CHICAGO – The venerable musical “The King and I,” by the legendary team of (Richard) Rodgers and (Oscar) Hammerstein, is now 65 years old. The Lyric Opera of Chicago is injecting fresh life into this senior aged play, with a sumptuous new production that is top drawer at every level.
TV Review: ‘Combat Hospital’ Fails to Get the Pulse Pounding
CHICAGO – Is there a script doctor in the house? ABC is in dire need of one. How could the network possibly greenlight “Combat Hospital” in light of its recently botched, strikingly similar effort, “Off the Map”? Both shows fail to mine the potential drama in their inherently dramatic premises. Medical clinics in the South American jungle or an Afghanistan war zone should have no time or patience for melodramatic soap opera.
That being said, “Hospital” is a slight improvement over “Map,” despite its generic title and lack of colorful locales. Set in a NATO Role 3 Multinational Medical Unit at Kandahar Airfield (reportedly modeled after a real-life clinic), the show has genuine potential to explore an assortment of intriguing conflicts. The premiere episode, “Welcome to Kandahar,” only hints at the possible directions that the program could take in order to prevent itself from becoming a standard medical drama destined for cancellation.
Television Rating: 2.5/5.0
Underrated character actor Elias Koteas lends his effortlessly magnetic presence to the role of Colonel Xavier Marks, commander of the high-pressured, multinational medical center in Southern Afghanistan, circa 2006. Koteas’ subdued demeanor is calming and intimidating in about equal measure. Malick fans may recall the great scene in 1998’s masterful war film, “The Thin Red Line” in which Koteas stood up to an enraged Nick Nolte without ever once raising his voice. His reluctance to chew the scenery makes his work all the more entrancing. That makes him a perfect choice for Col. Marks, a man so accustomed to his chaotic surroundings that he can simultaneously shoot a snake and operate on a patient without flinching a muscle. Sure, that moment is a little silly, but not nearly as much of an eye-roller as the following line, delivered by the clinic’s new trauma surgeon, Rebecca Gordon (Michelle Borth), who groans, “That wasn’t in the manual…” It’s the sort of dialogue that works better in a glib TV spot than it does in the midst of a supposedly authentic one-hour drama. Of course, how authentic can an Afghanistan-set series be when it’s shot in Toronto?
Deborah Kara Unger, Arnold Pinnock, Michelle Borth, Elias Koteas, Luke Mably and Terry Chen star in ABC’s Combat Hospital.
Photo credit: ABC
As in “Map,” the show opens as fresh-faced recruits intermingle with wizened veterans while a ceaseless stream of bodies flow through the doors of the bustling unit. Major Gordon initially comes off as a Hotlips-style ditz, hiding her latest pregnancy test from fellow doctors while refusing to buckle up for a rocky landing. Yet Borth never allows the character to become a flake, and her vaguely deadpan demeanor appears to have been borrowed from Cheryl Hines (if only Marks was played by Larry David…). No sooner has Gordon stepped off the plane than she begins to lock horns with her new boss. Faced with losing a patient during a surgery performed by a stumped rookie doc, Capt. Bobby Trang (Terry Chen), Gordon flies to the rescue with a precise incision and the swift insertion of a chest tube. Instead of praising her last-minute operation, Marks scolds her for undermining the doctor’s confidence. This is the moment that earns Gordon the necessary empathy from viewers. For the rest of the episode, Gordon fights against impending fatigue while fleeing to the aid of one emergency case after another, as the sound design effectively conveys her fading consciousness. Unfortunately, the editing overdoes it by cutting within shots to further increase suspense (it doesn’t).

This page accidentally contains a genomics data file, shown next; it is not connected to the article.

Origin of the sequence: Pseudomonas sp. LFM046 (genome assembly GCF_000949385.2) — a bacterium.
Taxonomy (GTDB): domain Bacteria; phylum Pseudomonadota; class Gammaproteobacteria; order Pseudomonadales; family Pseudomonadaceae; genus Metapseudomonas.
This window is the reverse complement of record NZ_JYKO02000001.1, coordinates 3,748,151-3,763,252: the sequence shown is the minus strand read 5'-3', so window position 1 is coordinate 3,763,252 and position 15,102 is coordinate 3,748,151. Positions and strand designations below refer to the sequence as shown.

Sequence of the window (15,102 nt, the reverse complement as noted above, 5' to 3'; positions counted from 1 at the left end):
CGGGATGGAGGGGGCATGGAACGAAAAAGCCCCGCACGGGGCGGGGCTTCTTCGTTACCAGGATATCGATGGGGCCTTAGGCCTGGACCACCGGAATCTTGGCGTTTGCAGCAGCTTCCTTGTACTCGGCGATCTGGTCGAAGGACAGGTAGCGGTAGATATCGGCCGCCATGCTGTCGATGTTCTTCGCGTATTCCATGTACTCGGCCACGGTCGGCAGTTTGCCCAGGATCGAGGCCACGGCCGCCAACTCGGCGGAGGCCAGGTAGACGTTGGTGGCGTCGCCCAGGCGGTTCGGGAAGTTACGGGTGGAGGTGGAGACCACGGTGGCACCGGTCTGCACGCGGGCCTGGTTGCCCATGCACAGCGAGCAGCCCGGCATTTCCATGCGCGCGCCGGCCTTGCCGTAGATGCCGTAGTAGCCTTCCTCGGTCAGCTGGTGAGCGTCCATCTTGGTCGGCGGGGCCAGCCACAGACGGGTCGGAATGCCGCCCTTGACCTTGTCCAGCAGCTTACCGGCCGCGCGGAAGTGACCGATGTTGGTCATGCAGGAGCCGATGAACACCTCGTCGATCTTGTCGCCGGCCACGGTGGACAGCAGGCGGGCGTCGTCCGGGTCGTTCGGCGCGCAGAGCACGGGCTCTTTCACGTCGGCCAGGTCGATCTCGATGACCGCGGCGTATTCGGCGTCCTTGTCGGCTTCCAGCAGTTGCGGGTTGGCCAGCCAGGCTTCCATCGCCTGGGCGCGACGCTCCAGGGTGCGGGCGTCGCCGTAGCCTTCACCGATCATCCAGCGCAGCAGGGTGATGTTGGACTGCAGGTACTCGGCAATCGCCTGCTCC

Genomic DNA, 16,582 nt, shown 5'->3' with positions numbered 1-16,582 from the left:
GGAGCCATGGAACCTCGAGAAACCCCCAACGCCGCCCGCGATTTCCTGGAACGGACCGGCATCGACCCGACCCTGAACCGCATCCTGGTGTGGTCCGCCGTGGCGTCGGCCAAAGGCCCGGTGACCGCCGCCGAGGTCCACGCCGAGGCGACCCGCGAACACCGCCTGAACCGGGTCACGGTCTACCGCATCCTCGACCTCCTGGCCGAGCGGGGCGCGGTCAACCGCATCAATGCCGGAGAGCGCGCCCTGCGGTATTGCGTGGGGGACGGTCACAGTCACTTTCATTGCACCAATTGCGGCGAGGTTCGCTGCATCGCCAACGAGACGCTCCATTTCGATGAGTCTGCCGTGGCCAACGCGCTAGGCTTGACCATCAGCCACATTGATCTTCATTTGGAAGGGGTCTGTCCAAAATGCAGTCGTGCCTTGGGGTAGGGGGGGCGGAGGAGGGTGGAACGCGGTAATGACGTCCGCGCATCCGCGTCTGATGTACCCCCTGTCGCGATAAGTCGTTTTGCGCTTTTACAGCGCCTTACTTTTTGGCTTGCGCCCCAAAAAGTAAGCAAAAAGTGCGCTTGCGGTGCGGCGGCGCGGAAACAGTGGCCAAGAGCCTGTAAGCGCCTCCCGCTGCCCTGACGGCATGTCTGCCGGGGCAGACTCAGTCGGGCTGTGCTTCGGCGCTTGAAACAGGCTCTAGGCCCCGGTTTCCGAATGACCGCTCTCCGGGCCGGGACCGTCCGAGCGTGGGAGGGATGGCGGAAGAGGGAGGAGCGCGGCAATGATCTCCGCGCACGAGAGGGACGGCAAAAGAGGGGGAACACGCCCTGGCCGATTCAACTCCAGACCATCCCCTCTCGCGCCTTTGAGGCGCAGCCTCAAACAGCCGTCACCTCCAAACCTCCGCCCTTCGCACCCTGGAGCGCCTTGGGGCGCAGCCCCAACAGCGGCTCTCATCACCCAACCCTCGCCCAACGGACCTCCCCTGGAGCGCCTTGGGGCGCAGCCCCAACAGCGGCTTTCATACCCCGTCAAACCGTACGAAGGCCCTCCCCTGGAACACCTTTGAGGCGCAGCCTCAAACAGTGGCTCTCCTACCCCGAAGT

ABC’s new drama Combat Hospital premieres June 21, 2011.
Photo credit: ABC
A bigger problem with this pilot is the tired familiarity of character dynamics threatening to emerge in future episodes. Luke Mably (best known to teenage girls for “The Prince & Me”) plays British doc Simon Hill with a McDreamy sleaze and desperate desire to get in the knickers of every eligible female. His few lustful glances at Gordon erase any shadow of a doubt that a torrid yet misguided affair is in their future. “Hospital” is at its least convincing when it attempts to feign lightheartedness within such a relentlessly dire setting. Since the clinic includes casualties on both sides of the war effort, an injured Taliban member is wheeled in right alongside the bodies of American casualties. This subplot should inspire great provocative drama, but the pilot uses it primarily for gross out gags. As doctors attempt to restrain the rebellious man, he spits in one of their faces, resulting in an ultra-lame, “Dude—gross!” punch line.
Another subplot that deserves greater exposure this season centers on a women’s clinic briefly introduced to Gordon by her bunkmate, Major Pedersen (Deborah Kara Unger). Clinic volunteers visit Afghan women in their homes to serve their physical and mental needs. If “Hospital” truly intends on surviving the next few weeks, it should truly explore the complex relationship between the multinational caregivers and their local patients. It can’t simply fall back on reliable clichés and expect to sustain audience interest. The dramas that endure are the ones that take risks. If “Hospital” can’t realize the innate potential of its material, it will be quickly written off the map.